How to create ssh keys and manage multiple keys

Ssh keys make possible fast, secure, and passwordless login to a server. Plus it's easy to manage multiple keys with a config file.

First step: check for SSH keys

$ ls -al ~/.ssh
# This shows all your keys, if there is any

If you don’t have an ~/.ssh directory, go ahead and make it:

$ mkdir ~/.ssh

Second step: setup an ssh key

First, lets make a key. On your local machine, issue:

$ ssh-keygen -t rsa

It’ll ask you where to save it, if this is the first key you’re making, then just hit enter and it’ll make it in /Users/hilja/.ssh/id_rsa. If you already have a key, and want to make new key, then use a different name, like /Users/hilja/.ssh/id_rsa_xxx, it can be anything though.

Generating public/private rsa key pair.
Enter file in which to save the key (/Users/hilja/.ssh/id_rsa): /Users/hilja/.ssh/id_rsa_xxx

Next it asks to make a passphrase, what it means is that in addition you are required to type in a password when logging in with the key. I usually leave it blank by hitting enter.

Two files were created:

  1. id_rsa_xxx – this is your key file that sits on the local machine.
  2. id_rsa_xxx.pub – this is the public file that goes to your remote server.

Now you have the key, go ahead and pop it open to a text editor, or cat it $ cat id_rsa_xxx, it should look something like this:

-----BEGIN RSA PRIVATE KEY-----
MIIEpAIBAAKCAQEAn5EYBOxjQ6gPDmhQi1P2tQIKRVQc7XjzClkgjfCynAFCXwwj
8U1iBY4jwiD/e7cpHZ6gZzdu3Ty965RktoVB6rAtqh4COGrgR/+TfHqNnqS9jF09
zff3vruhGKoWSMT3PIBei1r7mngVEFbb8fpGZZ7Ey2x1yVY2Ez7XKlh3QgV8EmNE
bDKUwXguUKpXxz6C5vHnbJh1L9Yx+KB5Lll+RBZOLhSGNmqz/CcyPYTiucR64u9E
BiozlC8Oyzx/yiFHGRHLMUcwqQx2zT/AdbVExPx5hh63Gs3lVKEkHZVtaihmMXTb
N+OSmiJZ3eb37b2GQ2Nt4xwzt5sTti/CW4OYLwIDAQABAoIBABivntKsK5M8/c9R
zhwwCjvoq+Qb5jnK+3a/YSz0bv15qGYB/9GGEkMfwWJ4Lm5aYM8HSnONfOZXTl6S
VFe0S43PKUz7Y6GZZ9ZEY49WjmS1K/Xs2i0vfthe3hBlqYxy1gOvBqQdu7crvrwy
9ByPlNVQfxPJpChcyCRRy3c8q6p1A7IakK/ylVht3GKCfv0OxZu5iYnQsF+nwBqu
2zNl2/QnQgr5bV+xLqlDBq3vL8kaA2HSatuG1HRKPwkD9ev9YeV40Az0XJVx0zeU
MRrzz7kCgYEAzuTGEkUiIwMy/tlcPWt8ingrowp9bAtt+zhrTOHa3MCOK0YnRaTe
+2c6JQBpmBaZr/LMLZiXZ6lmDKCA1VeH+h8RCRh8En89y9QTmj3c196DC4d1dh4s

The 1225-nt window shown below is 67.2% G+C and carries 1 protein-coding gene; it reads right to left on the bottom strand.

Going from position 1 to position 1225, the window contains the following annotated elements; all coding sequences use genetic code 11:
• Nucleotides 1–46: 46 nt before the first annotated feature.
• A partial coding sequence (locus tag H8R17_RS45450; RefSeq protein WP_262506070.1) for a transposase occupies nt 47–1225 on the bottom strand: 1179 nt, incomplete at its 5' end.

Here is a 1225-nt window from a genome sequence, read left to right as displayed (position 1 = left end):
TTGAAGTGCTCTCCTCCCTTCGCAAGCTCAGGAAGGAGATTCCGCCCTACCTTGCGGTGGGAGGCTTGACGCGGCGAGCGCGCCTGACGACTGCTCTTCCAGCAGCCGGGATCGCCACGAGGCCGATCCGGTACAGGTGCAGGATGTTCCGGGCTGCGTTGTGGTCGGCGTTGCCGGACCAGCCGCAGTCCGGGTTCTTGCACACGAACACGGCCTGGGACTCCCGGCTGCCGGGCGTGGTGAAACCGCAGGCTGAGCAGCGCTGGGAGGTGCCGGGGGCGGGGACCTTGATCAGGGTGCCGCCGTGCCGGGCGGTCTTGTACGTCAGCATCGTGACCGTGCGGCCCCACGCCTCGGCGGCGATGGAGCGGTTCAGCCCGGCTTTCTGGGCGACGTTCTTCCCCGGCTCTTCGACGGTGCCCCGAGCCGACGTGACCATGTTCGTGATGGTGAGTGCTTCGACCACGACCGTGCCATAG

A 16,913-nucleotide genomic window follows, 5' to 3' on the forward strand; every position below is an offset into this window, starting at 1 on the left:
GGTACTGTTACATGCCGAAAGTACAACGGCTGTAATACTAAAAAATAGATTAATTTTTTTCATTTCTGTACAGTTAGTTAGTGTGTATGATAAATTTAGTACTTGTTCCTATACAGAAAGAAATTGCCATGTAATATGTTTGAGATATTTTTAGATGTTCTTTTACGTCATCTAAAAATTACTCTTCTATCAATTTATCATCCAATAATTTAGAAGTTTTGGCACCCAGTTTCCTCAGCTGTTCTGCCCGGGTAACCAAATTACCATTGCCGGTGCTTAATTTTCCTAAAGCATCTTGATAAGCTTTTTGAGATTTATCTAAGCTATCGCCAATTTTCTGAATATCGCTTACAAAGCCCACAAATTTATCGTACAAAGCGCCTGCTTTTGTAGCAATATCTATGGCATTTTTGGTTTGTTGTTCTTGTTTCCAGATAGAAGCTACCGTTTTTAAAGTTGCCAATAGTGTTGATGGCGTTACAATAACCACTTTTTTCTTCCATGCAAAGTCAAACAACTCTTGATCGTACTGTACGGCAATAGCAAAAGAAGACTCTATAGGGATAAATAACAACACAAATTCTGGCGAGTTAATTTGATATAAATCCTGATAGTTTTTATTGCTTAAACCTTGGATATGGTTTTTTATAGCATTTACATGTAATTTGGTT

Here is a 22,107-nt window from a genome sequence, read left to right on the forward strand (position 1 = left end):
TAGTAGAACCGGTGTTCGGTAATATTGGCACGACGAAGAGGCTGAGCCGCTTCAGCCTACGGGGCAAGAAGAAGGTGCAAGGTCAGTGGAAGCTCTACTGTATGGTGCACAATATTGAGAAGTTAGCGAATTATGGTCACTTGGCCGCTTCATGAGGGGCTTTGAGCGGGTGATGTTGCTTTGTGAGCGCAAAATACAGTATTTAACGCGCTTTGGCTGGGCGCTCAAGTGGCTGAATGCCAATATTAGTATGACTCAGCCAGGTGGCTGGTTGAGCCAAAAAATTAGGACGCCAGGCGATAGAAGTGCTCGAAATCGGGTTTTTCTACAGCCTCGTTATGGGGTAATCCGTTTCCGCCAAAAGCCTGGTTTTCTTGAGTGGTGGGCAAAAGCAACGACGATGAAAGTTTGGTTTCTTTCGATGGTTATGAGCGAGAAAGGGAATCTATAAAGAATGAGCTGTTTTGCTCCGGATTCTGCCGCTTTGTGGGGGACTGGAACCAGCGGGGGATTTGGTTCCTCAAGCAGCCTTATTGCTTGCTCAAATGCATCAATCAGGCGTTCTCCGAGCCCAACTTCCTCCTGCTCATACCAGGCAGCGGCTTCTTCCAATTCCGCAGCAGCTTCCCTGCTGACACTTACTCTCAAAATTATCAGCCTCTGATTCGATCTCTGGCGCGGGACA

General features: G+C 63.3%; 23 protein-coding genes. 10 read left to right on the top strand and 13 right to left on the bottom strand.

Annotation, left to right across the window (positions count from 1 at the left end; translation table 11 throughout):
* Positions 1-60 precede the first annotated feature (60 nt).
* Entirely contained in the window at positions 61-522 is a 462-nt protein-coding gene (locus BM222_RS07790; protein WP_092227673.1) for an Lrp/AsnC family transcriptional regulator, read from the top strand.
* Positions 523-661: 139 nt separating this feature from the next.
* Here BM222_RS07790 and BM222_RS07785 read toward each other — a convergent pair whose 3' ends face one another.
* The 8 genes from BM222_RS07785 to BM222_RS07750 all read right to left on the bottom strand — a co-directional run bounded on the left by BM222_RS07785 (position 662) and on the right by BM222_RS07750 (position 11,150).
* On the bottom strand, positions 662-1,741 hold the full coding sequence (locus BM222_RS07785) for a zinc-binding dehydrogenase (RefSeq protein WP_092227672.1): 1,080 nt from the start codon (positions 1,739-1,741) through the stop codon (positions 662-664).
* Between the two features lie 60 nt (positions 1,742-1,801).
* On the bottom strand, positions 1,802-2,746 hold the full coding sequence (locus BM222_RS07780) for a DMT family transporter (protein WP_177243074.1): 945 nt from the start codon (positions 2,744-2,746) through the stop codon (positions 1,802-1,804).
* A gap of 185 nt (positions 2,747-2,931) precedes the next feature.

AZwVe2pxNX6xtuxyL3dcxbsxRc/FRcTb8Fr6RmofZenXLXF33kSMulMCgYEAxXCn
q/P37T1bHaimC/aziqMDg1nKCoIRw3cRsLeO7o0eO2PukQmBaBxJpTY8RO2InUJx
PRi61Ylk+foUyEctMVdyK5QUKJUc0diNPBpG+2fR30GPKa3Q62ketftU9MZ6lgZS
d0k1HsAexVjrXJETh/LlfhUq65o/Mvb90EP8RzUCgYEAsS8fqnnmeFG/FJ6V7kvl
RrkPtfu/2g4XzHRPAHLUewW1O75C19QQ2wFWvGWUCRoh2Jt43Pu3fqGGsf2rGAp0
e3Krpjx/1V9/TtZ7Szb7sSvw0qjZoaTJTz+a7i0EcynjjKMGTzxMCVL9Kap8afnj
2f4wJKmx5hfTnil03LecRd0CgYBj7frPSzHGv3Eod71i/MAugQc8Kevama6H8fHg
FhjPqQKBgQCEvylEWoEkAldKvtt2MEbl1MZdaBVS//AukAtCIOn2Lyyj4Xn20ZoO
mBLN6c/4Mcy8K2D2e61J7sx1qAcIE8Ry7XOzkDG7pGztWhJMRSSAWhL0WENLGcfl
kOYqzHLPk7qcX9a/o1MEITR85A1kdfN76FN5lZWq86e2+3xvd3hY7w==
-----END RSA PRIVATE KEY-----

And the public file looks approximately like this:

ssh-rsa AAAAB3NzaC1yc2EAAAADAQABAAABAQDOGfrmloAfkrrigjJjgGjr2aCM0z++bKJk9H6iJHc2jCB8l3T1KNGy+G0V4xe60XFm2i7/CaV4MjAhM9bSXBxxdga2ZlfhDNB4JTs0wanWzJxPqGeiMvLjtjTbGg3nuF1gR5ZLSMs8V4QAtsvAPVR6iE5TnqRtQwgb67OGCuwi44askvtveVXWtgIUsrDYxzfSHfgDPyhNXPMG9Ci7NxltMhiqUiuNkMJxtZ/pktTUJmlwCifQS/1g5YPU/ywPizeyqzoWo7o0pp823LIgiFPN9uyiWdwdB3+Qc7zfcKNYuXxRV5U6Ne3znXQRxiMi05D0jDv682JRE5NQEXF bob@localbob

Third step: copy the key to remote server

Let’s set things up in the remote end next. In the remote machine there is a file ~/.ssh/authorized_keys, we need to put the public key there, there are few way to go about this.

Method #1 ssh-copy-id

Probably the most painless solution of these, downside being it won’t work on OS X (scroll to method #2 if you’re on OS X).

$ ssh-copy-id user@123.45.56.78

The syntax in whole goes like:

ssh-copy-id [-i [identity_file]] [user@]machine

So the custom named pub file would go like this

$ ssh-copy-id -i id_rsa_xxx.pub user@123.45.56.78

Method #2

This is more verbose but I’ve found it very successful:

$ cat ~/.ssh/id_rsa_xxx.pub | ssh -p 5555 user@123.45.56.78 "mkdir -p ~/.ssh && cat >>  ~/.ssh/authorized_keys"

Note that a port is specified -p 5555, if you have your ssh listening to a default port, you might not need that.

Method #3

Just copy and paste manually the public key, cat it out and just copy it:

$ cat ~/.ssh/id_rsa_xxx.pub

Login to the remote server and find the ~/.ssh/authorized_keys and paste it there.

Now it should work, test it by exiting your box and ssh back into it, there should be no password prompt.

Fourth step: multiple ssh keys

It’s good to have many keys, e.g. one for GitHub, one for BitBucket, one for your server. But, by default the id_rsa.pub file is always used, we have to tell ssh to look different public key file depending on the service. This is where the config files come in.

Config file

config file lives in ~/.ssh/config, if it’s not there, go ahead and make it.

Contents of it should looks something like:

Host           myserver
HostName       example.com
Port           5555
IdentityFile   ~/.ssh/id_rsa_xxx
User           bob
  • Host this can be anything, this is used to connect to the server
  • HostName IP or host name
  • Port open port in the server, might not need this
  • IdentityFile where the key file is
  • User user on the server, this is needed if your user on the server is different than on local machine

Now, logging in is as easy as: $ ssh myserver.

Add more servers after the first one, if needed.

Host           myserver
HostName       example.com
Port           5555
IdentityFile   ~/.ssh/id_rsa_xxx
User           bob

Host           mysecondserver
HostName       example.net
Port           6666
IdentityFile   ~/.ssh/id_rsa_zzz
User           slartibartfast

Conclusions

Club-Mate, the beverage → club-mate.fi